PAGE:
You look to the other side of the court in the warm-up and assess your opponent. Forehand looks fine. Backhand seems solid. They don’t seem to be moving too fast so maybe you can form a strategy around running them side-to-side.
Here are some questions for you…
Do they have a better read on your game? Is your opponent analyzing all of your shots and formulating a brilliant game plan from what you are showing them? Is there something you don’t know that you should be scared about?
The likely answer to those very important questions is no. Your opponent is in the same boat as you, not really knowing what they are going to do strategically in the match. We tend to have a bad habit of assuming our opponent has uncovered all of our nasty habits, all of our weaknesses, and will dissect them one-by-one once the match begins. It’s normally not so.
Watch the following 73-second video to get an idea of how the new tennis course, Getting Tight, puts things into perspective in this area. Jeff Greenwald reacts to Francisco Clavet’s match analysis from their National 40’s semi-final in La Jolla, California, in December 2019.
Getting Tight Video: Opponent Analysis
- I can confidently assume that your mind is very active and sometimes entertains ideas that are not helpful and maybe even hurtful.
- Perhaps you think of the worst-case scenario if you lose the match, imagining what your peers might say if you win or lose.
- You may get caught in the terrible web of “shoulds” – I should beat him/her – or you simply discount your own game and success on a given day.
- These are just a few of the mental “traps” you might find yourself in.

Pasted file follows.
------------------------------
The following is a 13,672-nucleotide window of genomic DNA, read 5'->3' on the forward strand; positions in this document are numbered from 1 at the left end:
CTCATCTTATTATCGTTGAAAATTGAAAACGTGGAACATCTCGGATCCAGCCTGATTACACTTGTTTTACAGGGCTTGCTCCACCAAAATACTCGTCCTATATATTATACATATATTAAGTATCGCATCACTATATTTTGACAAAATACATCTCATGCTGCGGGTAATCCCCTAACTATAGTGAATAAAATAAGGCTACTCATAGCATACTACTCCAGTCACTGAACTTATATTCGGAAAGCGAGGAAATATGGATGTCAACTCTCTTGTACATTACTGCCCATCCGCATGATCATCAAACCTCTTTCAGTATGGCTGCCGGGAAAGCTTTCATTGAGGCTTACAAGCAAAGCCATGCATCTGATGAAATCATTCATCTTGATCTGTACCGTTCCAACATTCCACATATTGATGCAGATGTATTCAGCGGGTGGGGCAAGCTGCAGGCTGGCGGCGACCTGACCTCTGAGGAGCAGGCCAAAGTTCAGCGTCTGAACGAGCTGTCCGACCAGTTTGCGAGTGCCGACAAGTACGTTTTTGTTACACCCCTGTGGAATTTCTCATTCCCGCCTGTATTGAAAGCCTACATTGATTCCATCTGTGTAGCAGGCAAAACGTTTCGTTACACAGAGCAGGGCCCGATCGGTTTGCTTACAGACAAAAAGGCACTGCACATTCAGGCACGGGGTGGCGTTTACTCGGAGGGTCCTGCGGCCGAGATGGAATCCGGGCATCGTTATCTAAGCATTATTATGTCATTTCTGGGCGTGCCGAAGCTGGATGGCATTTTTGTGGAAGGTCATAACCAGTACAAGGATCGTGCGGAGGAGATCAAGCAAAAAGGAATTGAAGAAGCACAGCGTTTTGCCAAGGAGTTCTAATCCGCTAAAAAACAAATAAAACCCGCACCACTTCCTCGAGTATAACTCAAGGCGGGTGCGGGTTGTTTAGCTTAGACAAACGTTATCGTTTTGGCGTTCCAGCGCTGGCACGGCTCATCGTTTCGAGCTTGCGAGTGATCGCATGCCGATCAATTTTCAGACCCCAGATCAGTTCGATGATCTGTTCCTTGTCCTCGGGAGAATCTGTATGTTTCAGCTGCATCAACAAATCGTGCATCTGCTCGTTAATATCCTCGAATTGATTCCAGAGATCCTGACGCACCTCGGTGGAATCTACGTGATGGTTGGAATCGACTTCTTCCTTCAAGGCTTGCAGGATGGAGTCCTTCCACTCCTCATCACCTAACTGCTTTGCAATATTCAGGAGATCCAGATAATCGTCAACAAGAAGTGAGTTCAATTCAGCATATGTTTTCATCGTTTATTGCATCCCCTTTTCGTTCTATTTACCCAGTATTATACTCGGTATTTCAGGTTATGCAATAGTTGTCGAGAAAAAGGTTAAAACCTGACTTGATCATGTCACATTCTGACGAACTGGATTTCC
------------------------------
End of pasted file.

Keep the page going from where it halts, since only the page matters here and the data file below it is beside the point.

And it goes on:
- When you find yourself thinking negatively, which is usually related to the past or future and not the present, practice bringing your mind back to the moment.
- Try to feel your feet on the ground, the shower on your back or the seat you’re sitting in.
- Gratitude for the opportunity to play, genuinely appreciating the moment, can help dramatically to put you back into a better state of mind.
- The universal experience in life and in tennis is uncertainty.
- Uncertainty of how you will play, how you will feel, and what the outcome will be.
- This is the same for every player, and with the mastery mindset you are developing in this course – one that pulls the mental/emotional aspect together with your tactics – you will reduce that uncertainty.
- Understand that all players will experience some anxiety and doubts.
- They may be just as scared of you as you are of them. Embrace uncertainty, turn it into a challenge and a feeling of excitement to compete and you will find yourself playing at an entirely new level.
When you’re playing a good player, perhaps someone ranked higher than you, the first thought you might have is how your opponent has a clear tactic against you.
You believe they are going to pick at your weaker side.
Since you know your own tendencies and weaknesses, it is easy to fixate on what you don’t do well enough and make the assumption that your opponent will exploit that.
Remember, they are probably caught up in their own internal drama and don’t have much of a plan at all.
All the best,